Summer 2005

What’s it all about, Bruce?

Massive Change: The Future of Global Design

By Bruce Mau and the Institute without Boundaries. Phaidon Press, £19.95

Incorporating a book, exhibition, website, and even a radio show, Massive Change is flamboyantly tagged as being ‘not about the world of design’ but ‘about the design of the world’. Central to Mau’s vision is the view that ‘design’ should no longer be seen as something located within the traditional areas of visual communication, architecture, or product design; rather, it is a practice central to all forms of human invention and endeavour. Mau himself has long since dropped the appellation ‘graphic’ to become simply a ‘designer’, and it is this desire to break down the traditional typologies and patterns of ordering our visual culture that informs much of Massive Change. The book is divided into eleven chapters, with each section taking as its focus a different ‘economy’. This concept allows Mau to draw connections between areas normally circumscribed by professional demarcations. Thus, instead of graphic design we have ‘information economies’, instead of architecture we have ‘urban economies’. These areas are joined by ‘movement economies’, ‘energy economies’ and so on. Each section contains a brief introduction to the subject, followed by an interview with a key pioneer in his or her field. Many of these particpants would never be considered as designers by themselves or others. Yet, as Mau himself notes ‘if you listen carefully, they (and others like them) use the word design to describe their work; they speak about designing systems, designing organisations, designing organisms, designing programs.’ While this is an appealing venture, this reader quickly became confused as to what Mau means by ‘designing’. When one word signifies a sizeable range of very different activities, it will sooner or later begin to lose any meaning. As such, Massive Change is often in danger of acting like a floating signifier, seeming to attach itself to a diverse and often contradictory range of projects and individuals, ultimately at the expense of any deep and lasting meaning. In search for solidity one is often left with Mau himself, advantageously positioned as the orchestrator of what ‘designing’ now means: the referent to the sign.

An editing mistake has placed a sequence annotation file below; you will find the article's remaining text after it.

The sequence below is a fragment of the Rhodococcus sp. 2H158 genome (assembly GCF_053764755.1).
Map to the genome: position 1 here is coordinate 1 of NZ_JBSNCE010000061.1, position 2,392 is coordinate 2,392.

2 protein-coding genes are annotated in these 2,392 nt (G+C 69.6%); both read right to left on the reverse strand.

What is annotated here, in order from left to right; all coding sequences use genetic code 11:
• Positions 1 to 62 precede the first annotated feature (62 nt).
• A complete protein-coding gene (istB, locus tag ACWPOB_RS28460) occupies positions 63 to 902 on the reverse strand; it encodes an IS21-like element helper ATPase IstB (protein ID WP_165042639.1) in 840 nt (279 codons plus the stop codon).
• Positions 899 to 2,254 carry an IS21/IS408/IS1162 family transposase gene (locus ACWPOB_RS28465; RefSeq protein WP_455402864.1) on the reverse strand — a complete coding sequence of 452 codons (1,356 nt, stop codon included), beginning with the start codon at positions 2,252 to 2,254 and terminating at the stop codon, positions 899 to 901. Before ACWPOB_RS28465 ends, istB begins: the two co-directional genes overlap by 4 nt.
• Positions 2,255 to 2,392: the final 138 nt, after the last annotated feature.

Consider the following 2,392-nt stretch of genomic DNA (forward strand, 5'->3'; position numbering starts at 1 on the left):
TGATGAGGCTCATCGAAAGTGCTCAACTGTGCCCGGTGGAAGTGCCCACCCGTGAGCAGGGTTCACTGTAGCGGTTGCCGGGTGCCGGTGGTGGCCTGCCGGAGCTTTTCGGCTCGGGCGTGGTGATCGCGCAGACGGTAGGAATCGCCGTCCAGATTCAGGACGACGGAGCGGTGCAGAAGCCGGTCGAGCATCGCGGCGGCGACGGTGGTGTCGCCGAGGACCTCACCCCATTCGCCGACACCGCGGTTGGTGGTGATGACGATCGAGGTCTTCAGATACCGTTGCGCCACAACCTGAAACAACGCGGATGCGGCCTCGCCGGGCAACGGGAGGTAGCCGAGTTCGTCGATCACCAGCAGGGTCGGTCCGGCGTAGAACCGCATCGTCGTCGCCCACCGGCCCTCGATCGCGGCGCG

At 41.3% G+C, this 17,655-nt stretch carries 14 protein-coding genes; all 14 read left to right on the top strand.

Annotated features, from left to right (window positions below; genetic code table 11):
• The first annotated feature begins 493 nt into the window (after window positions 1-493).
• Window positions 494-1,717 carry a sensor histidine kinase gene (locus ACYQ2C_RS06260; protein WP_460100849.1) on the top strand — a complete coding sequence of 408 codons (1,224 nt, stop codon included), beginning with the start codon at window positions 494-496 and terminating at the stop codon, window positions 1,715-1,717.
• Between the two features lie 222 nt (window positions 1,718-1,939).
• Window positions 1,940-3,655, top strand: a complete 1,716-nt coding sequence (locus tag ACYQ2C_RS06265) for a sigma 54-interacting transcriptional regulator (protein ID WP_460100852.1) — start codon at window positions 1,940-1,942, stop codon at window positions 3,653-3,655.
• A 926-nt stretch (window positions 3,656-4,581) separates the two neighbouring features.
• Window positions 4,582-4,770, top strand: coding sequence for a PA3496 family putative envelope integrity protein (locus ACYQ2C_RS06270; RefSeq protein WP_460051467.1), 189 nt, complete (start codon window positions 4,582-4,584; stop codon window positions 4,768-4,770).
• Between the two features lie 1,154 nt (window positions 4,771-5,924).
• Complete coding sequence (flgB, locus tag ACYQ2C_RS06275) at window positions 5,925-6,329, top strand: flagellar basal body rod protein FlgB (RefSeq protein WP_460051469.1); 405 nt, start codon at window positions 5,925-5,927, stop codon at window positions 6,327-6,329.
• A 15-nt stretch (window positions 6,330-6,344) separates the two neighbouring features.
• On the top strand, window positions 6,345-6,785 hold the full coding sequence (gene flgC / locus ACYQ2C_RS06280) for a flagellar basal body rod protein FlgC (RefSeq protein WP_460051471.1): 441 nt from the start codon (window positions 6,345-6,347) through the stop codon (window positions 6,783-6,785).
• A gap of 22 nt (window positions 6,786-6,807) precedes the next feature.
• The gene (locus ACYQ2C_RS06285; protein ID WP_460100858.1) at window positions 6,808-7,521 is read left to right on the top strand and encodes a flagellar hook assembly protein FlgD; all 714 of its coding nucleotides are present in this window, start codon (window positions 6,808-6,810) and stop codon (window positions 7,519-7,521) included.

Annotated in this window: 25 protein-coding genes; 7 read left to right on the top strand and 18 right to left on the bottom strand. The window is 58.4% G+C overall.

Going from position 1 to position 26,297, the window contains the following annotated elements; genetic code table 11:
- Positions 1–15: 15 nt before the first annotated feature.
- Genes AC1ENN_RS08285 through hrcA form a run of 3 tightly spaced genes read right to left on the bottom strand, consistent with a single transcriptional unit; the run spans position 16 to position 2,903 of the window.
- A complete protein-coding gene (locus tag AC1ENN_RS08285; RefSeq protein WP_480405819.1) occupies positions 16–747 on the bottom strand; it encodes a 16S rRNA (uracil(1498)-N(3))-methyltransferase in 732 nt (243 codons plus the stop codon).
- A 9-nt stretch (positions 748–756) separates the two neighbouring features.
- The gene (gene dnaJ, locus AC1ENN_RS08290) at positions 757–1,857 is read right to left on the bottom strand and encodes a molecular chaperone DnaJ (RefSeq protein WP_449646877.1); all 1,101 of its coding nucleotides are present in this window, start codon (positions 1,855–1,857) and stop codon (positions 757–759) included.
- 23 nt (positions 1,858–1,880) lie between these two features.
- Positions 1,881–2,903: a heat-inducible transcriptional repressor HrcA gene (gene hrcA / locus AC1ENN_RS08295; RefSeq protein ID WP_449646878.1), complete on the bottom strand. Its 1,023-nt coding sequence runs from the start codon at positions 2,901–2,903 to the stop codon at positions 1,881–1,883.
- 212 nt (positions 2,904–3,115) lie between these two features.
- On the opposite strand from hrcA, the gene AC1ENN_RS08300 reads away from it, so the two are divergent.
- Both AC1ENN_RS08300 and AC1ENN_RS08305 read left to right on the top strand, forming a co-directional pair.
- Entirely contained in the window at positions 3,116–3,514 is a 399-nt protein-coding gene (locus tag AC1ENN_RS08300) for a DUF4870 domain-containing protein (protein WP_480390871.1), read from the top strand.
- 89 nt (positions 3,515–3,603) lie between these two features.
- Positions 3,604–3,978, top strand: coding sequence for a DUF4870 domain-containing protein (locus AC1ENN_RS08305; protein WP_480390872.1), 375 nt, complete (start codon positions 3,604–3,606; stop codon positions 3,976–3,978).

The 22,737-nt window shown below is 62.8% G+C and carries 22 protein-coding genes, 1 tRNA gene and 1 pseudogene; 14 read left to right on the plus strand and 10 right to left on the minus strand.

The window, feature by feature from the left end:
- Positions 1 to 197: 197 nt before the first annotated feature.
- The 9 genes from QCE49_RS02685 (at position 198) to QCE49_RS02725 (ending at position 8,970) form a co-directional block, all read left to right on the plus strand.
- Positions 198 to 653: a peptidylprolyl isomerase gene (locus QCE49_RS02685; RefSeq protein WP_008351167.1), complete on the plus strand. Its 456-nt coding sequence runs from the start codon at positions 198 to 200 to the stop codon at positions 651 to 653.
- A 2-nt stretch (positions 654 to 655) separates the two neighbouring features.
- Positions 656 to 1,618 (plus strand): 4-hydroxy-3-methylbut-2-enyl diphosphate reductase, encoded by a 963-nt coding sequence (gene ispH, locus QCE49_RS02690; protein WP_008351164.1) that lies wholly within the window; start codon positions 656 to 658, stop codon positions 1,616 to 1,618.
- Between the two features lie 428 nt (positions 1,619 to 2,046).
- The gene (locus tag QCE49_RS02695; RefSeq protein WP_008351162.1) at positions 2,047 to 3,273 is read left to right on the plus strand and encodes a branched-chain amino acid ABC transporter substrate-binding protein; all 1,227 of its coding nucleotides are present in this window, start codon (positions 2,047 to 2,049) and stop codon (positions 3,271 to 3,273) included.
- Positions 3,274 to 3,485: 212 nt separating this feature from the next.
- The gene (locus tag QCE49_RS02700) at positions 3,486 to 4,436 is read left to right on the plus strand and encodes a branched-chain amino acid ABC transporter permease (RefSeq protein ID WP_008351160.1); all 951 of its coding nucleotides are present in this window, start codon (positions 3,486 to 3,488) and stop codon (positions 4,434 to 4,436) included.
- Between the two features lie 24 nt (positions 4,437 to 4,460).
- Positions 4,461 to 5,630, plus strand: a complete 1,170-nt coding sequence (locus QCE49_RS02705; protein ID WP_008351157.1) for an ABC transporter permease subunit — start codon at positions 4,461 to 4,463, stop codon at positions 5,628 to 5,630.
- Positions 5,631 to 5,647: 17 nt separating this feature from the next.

The interview format of Massive Change is a continuation of Mau’s other projects that have highlighted the heroic realisation of style. For example, while primarily charting the work of his studio, the opulent monograph Life Style also served as a compendium of Mau’s design heroes. It was a book that sought to endow ‘style’ with a weight and import normally ascribed to content; a ‘philosophical project’, as Mau termed it, that looked beyond our superficial reading and understanding of style in shaping life. Immense technological change informed many of the critical comments Mau made about design in Life Style. He outlined a conscious engagement of design’s ability to generate ‘improvements’ to modern life. In many ways, this focus served as the first step towards a science of style that finds its apotheosis in Massive Change. Central to this approach there appears to be an implicit assumption on Mau’s part that the only form of worthwhile knowledge is scientific knowledge.